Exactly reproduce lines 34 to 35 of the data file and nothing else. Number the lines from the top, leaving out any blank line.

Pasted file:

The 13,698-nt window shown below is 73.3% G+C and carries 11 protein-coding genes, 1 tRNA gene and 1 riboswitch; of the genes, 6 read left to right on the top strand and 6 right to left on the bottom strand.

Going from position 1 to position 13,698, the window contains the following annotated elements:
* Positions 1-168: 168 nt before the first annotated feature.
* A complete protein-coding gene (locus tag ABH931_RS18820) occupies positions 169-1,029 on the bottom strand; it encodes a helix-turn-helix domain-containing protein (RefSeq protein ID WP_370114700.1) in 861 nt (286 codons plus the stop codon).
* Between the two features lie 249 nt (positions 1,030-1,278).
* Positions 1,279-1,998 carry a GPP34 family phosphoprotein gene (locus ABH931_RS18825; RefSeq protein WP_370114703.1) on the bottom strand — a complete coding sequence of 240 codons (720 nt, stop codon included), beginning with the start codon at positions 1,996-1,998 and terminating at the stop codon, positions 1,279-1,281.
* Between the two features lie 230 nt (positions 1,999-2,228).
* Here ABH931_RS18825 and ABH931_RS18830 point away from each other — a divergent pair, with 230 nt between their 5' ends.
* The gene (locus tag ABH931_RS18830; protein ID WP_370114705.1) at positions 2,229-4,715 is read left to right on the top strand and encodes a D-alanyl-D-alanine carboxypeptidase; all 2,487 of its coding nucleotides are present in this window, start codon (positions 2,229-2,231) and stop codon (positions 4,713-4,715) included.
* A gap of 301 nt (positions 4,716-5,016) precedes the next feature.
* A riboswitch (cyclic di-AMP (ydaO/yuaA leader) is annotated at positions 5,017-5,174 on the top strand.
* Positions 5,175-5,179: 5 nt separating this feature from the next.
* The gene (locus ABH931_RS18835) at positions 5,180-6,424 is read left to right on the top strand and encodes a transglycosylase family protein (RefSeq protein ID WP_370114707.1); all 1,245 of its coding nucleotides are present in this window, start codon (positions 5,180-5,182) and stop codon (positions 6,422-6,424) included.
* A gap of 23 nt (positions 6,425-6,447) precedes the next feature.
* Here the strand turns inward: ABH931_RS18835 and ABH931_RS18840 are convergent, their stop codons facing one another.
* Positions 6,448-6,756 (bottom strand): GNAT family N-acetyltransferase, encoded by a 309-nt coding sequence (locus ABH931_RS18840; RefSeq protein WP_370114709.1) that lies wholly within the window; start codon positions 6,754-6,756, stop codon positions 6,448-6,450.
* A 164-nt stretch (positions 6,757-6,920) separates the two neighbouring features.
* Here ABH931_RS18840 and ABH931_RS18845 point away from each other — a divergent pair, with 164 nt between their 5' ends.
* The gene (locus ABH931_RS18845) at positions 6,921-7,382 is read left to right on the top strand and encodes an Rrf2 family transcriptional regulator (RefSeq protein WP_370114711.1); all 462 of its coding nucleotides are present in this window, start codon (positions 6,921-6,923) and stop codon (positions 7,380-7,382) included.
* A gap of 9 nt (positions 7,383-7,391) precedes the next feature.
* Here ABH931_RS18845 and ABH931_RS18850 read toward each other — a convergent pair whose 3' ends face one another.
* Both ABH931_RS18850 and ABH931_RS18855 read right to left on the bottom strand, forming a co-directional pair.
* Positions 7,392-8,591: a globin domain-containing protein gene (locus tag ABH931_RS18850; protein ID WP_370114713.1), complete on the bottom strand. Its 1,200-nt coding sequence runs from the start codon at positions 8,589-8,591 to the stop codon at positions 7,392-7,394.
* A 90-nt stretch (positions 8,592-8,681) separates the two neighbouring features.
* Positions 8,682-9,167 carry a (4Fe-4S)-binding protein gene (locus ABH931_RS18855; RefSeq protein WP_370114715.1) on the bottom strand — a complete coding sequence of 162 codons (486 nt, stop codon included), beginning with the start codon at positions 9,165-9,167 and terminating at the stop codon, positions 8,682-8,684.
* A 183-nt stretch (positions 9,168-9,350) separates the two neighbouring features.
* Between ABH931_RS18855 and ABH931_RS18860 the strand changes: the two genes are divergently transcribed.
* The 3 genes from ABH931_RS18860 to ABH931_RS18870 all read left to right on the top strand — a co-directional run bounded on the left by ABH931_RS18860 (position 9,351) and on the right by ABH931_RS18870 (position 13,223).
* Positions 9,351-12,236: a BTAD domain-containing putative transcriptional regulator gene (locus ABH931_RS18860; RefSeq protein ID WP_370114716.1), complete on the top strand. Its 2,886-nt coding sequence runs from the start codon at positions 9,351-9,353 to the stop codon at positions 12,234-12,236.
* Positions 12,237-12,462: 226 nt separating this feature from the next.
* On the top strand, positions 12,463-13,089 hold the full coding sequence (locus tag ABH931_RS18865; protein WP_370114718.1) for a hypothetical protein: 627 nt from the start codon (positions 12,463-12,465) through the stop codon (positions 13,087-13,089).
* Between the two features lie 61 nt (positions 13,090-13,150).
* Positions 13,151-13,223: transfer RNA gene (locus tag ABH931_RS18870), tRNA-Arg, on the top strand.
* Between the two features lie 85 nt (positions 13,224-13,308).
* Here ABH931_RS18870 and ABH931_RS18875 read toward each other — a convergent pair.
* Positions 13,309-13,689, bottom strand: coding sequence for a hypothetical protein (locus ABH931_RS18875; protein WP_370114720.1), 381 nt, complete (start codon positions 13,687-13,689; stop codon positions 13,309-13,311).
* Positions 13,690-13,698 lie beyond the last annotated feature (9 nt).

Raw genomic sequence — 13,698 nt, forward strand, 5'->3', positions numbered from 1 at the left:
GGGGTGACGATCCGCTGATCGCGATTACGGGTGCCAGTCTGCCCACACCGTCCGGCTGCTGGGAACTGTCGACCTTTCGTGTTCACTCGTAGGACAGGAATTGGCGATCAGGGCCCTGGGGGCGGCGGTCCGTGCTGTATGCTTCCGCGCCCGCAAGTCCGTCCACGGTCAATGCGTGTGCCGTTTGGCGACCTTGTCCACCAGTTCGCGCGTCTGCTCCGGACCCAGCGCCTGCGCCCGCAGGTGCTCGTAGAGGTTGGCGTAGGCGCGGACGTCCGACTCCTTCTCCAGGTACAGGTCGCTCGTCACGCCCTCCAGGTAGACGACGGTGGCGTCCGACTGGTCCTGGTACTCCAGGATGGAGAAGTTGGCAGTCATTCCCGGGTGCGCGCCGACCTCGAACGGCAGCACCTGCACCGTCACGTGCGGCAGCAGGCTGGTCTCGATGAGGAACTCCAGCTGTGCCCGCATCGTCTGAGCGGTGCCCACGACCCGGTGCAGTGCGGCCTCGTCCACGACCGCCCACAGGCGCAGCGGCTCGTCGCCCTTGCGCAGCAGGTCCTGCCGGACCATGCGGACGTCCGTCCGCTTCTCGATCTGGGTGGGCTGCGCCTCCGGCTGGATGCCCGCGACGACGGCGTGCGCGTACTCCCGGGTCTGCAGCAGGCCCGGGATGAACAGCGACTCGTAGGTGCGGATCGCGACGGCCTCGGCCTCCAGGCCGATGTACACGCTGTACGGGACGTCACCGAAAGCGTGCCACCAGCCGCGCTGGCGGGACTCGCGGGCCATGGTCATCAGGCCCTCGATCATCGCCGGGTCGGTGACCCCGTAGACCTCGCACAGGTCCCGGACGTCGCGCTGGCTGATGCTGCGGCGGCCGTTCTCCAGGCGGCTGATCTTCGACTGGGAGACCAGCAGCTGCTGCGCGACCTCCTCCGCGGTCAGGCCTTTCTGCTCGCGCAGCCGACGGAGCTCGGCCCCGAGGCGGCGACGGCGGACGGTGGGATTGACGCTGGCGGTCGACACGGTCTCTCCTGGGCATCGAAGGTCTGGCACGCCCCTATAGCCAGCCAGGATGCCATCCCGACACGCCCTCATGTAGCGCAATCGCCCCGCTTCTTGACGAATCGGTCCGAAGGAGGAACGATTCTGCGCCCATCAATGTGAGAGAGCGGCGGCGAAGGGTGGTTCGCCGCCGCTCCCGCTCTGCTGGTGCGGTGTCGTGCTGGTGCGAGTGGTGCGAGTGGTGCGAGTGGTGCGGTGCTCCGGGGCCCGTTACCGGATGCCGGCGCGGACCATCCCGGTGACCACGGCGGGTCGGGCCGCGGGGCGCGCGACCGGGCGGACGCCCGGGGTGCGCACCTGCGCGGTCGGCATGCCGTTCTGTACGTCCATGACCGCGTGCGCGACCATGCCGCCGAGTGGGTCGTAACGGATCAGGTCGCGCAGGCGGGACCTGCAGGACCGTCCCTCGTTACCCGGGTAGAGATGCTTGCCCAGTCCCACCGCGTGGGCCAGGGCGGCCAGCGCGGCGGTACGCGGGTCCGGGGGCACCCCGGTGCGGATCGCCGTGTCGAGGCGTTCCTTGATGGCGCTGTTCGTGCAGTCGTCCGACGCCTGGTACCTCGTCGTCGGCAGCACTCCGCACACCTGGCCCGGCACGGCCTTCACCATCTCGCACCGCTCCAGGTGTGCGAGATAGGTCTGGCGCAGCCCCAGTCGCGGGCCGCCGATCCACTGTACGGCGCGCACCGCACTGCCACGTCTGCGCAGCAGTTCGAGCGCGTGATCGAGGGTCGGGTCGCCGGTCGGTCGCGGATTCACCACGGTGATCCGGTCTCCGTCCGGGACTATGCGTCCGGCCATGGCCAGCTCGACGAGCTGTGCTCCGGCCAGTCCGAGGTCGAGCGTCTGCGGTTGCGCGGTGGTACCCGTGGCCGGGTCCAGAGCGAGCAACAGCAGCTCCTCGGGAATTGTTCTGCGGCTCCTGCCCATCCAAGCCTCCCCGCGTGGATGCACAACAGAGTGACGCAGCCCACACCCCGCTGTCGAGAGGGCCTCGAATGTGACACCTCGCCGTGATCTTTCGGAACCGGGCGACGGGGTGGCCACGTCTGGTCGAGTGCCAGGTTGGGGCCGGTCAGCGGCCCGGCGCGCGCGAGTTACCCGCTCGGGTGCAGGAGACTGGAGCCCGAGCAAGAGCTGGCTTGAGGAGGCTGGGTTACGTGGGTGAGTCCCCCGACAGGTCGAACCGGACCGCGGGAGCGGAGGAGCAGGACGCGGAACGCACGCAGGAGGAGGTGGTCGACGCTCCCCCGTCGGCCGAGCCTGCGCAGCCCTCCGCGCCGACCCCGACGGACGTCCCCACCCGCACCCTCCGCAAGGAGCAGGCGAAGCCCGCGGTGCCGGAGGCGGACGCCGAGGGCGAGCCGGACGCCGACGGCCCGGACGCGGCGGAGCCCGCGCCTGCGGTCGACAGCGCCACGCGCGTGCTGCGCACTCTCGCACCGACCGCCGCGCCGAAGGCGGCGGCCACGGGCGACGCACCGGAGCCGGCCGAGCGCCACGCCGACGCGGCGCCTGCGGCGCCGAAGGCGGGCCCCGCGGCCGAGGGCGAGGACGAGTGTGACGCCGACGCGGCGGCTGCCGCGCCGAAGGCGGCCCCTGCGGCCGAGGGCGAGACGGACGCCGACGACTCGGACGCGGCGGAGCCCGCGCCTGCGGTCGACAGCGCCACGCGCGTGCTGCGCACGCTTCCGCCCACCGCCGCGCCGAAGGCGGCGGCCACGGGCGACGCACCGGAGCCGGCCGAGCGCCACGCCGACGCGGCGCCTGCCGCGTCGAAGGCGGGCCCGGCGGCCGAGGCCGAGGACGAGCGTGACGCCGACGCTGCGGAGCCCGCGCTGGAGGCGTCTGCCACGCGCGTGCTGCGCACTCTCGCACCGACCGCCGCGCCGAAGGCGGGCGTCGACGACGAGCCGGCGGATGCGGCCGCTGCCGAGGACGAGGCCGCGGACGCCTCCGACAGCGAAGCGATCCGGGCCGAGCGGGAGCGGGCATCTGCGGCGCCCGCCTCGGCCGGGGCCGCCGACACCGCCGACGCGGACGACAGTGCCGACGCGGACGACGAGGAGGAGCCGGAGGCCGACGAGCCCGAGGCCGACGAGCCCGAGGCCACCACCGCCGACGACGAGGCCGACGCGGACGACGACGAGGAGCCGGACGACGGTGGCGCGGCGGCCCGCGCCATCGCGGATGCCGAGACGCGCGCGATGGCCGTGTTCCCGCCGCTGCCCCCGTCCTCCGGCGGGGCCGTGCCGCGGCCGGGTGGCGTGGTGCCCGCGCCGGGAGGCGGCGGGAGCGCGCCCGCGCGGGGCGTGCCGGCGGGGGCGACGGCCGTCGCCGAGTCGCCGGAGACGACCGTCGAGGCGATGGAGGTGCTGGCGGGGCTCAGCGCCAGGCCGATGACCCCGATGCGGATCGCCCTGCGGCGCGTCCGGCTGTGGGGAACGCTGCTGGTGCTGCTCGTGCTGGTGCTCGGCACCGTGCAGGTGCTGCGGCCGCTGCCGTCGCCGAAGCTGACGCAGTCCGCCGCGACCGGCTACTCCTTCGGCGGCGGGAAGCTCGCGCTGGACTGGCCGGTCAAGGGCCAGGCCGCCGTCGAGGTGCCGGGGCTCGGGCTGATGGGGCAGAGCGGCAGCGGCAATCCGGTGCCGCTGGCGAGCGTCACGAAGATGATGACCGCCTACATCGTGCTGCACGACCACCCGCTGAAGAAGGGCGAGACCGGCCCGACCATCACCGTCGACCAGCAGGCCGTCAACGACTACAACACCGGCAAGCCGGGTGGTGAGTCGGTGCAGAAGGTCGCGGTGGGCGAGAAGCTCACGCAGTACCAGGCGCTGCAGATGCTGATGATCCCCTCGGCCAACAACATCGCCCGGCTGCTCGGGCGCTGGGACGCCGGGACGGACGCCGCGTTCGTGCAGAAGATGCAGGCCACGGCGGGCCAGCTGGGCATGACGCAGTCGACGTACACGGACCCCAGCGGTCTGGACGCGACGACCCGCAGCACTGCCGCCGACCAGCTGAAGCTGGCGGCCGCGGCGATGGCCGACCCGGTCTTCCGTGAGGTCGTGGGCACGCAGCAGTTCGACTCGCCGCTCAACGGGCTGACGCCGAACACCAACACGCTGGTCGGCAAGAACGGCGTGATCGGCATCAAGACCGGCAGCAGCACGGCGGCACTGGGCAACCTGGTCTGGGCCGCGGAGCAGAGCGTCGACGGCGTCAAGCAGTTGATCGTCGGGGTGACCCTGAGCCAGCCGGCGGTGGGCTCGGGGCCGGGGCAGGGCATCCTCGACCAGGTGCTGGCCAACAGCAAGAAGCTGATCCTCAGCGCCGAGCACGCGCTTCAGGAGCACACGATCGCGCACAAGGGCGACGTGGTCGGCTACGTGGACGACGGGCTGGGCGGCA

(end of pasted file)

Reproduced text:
* Between the two features lie 85 nt (positions 13,224-13,308).
* Here ABH931_RS18870 and ABH931_RS18875 read toward each other — a convergent pair.